Ways You May Be Harming Your Trees
Trees owners often do much more than they need to and don’t even know that they are harming the trees in the process. Unfortunately, trees can’t communicate with you in any way and that’s why identifying the problem can be very challenging. You can hire professionals by searching for “tree service near me” and prevent a tree from dying. However, if you keep abusing your trees without knowing, the problem is going to continue in an ever-lasting loop. To prevent that from happening, let’s look at ways you may be harming your trees:
- Restrained Staking, Mulching, and Guying – Even the beginner planter doesn’t shy away from staking and mulching their newly planted trees, and for good reason. These practices can be very beneficial if done in the right way. However, plant lovers, especially in urban environments like to go overboard and that’s where the problem begins. Similarly staking and guying can help your tree grow taller, protect from physical damage and high-velocity winds. However, restraint is the keyword here as well.
There are a few species of trees that do perfectly fine without any staking and most other species require minimal staking at best for support during the initial growth phase. If you stake too often and too much it can cause severe problems like bark damage, top-heaviness, girdling, and abnormal trunk growth. Similarly, improper mulching with good intentions doesn’t help the tree in any way. Too much mulch around the tree can interfere with root and bark function. Make sure that the mulch layer isn’t too deep and keep the base of the trunk clear at all times.
- Steer clear from power lines – It seems that power lines only allow birds to hang out on them. Anything else becomes a problem. Before you plant a tree sapling, you need to consider its growth and spread patterns and coverage area. You don’t want your care for a tree for years until it gets too close to the power lines and gets chopped by the power company. Plead for their sympathy and you should expect a good fight both on the ground and in the court. It’s tempting to plant your tree in the area of utility rights-of-ways. Clear and open space is great for a healthy sapling to grow into a sprawling tree. If you do need to plant a tree on that path, make sure it has a lower lifetime height than the power lines.
- Girdles are no good – People think that girdling is very useful for protecting trees from string trimmers and lawnmowers. However, girdling does more harm than damage. It chokes your tree slowly to death. When you cover the base of a tree with metal or plastic for protection against your yard power tools, it interferes with trunk activity and prevents it from directing nutrients and water efficiently from the roots to the branches and leaves. You’ll do very severe damage if you install something permanent. There are other ways to prevent your trees from getting damaged by the yard tools. You can use a good mulch layer to keep the base free from weeds and pests. Don’t forget to mix the mulch annually with herbicide for strong moisture retention and weed prevention.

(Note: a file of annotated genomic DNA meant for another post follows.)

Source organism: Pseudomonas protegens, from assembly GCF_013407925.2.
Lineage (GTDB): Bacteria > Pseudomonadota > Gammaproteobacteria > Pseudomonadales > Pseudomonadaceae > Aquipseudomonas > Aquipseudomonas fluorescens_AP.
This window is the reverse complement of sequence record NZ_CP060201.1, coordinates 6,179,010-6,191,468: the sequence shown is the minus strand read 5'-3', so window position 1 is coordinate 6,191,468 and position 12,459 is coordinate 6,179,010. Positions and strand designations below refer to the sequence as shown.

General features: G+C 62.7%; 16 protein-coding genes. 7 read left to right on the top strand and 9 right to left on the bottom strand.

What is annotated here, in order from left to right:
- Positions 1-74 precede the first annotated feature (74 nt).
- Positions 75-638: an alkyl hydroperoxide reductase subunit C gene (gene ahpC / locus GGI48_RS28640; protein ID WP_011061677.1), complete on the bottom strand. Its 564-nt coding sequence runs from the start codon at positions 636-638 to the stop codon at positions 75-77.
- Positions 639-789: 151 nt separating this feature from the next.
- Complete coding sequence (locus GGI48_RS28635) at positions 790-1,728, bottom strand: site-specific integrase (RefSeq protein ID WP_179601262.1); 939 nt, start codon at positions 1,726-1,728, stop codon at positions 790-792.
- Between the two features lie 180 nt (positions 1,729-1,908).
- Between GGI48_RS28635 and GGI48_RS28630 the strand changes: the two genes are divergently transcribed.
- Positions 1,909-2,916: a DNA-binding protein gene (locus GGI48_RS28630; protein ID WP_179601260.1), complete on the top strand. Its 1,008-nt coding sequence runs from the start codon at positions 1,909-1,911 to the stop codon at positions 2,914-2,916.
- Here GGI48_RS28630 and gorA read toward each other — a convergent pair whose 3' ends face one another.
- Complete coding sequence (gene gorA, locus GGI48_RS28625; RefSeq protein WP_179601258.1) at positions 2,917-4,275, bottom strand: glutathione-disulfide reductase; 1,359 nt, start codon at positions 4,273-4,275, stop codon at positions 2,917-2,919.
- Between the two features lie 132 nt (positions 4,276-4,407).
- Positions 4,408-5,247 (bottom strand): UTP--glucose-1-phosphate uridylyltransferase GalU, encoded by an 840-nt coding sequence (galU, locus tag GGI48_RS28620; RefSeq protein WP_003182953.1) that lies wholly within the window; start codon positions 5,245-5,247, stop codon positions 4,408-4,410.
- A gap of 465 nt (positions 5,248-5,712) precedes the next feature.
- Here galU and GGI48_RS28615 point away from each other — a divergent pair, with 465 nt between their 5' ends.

- Don’t ignore tree injuries – It’s a busy world and more often than not you end up prioritizing other things over your tree’s health. Opportunities and crises demand your time, and you end up ignoring your trees or taking care of them in an insincere way. However, it’s your responsibility to take care of them before a minor injury escalates into permanent harm. When you are tight on schedule, you tend to do a bad pruning job and, in some instances, even injure your tree. Make sure to find the balance in your schedule to avoid such problems or delay pruning for another day when you have more time. Doing nothing is better than improperly doing a task. Improper pruning can even kill your tree. Nurse back your tree from injuries with regular maintenance and try to be more careful with your tree care in the future.
- Too much shade doesn’t help – While it varies from one species of trees to another, too much shade isn’t good for most trees. Hardwood trees and conifers need ample sunlight throughout the day to survive and are very intolerant to shade. On the other hand, trees that can handle shade are called shade tolerant. Make sure that you don’t plant shade-intolerant trees in areas with a lot of shade for most of the day. Some of the trees that are intolerant to shade are pine, oak varieties, hickory, black cherry, willow, poplar, cottonwood, and Douglas fir. On the other hand, some examples of shade-tolerant trees are beech, dogwood, basswood, elm, birch, and hemlock.
- Forced competition – When you plant trees, you mustn’t plant them in a way that forces them to compete for nutrients and resources. That’s why you don’t plant two trees too close and don’t have any aggressive plants close to trees. For instance, if you plant a wisteria vine near an oak tree, the vine is going to win the competition and all that will be left at the end is the dead trunk of the oak with lush wisteria leaves. It may look like a tree from a distance, but it’s nothing more than an aggressive vine over the husk of a dead tree. Vines and other aggressive plants are good at spreading and quickly take control of all available nutrients in the vicinity, including light. They can easily overwhelm even the hardiest species of trees. While you can plant them on your property, make sure to keep them away from trees.
Now that you know all about the different ways of harming your trees, you need to get rid of all those activities that may be killing your trees. If things still go wrong, you can always get help from professionals by searching “tree service near me”.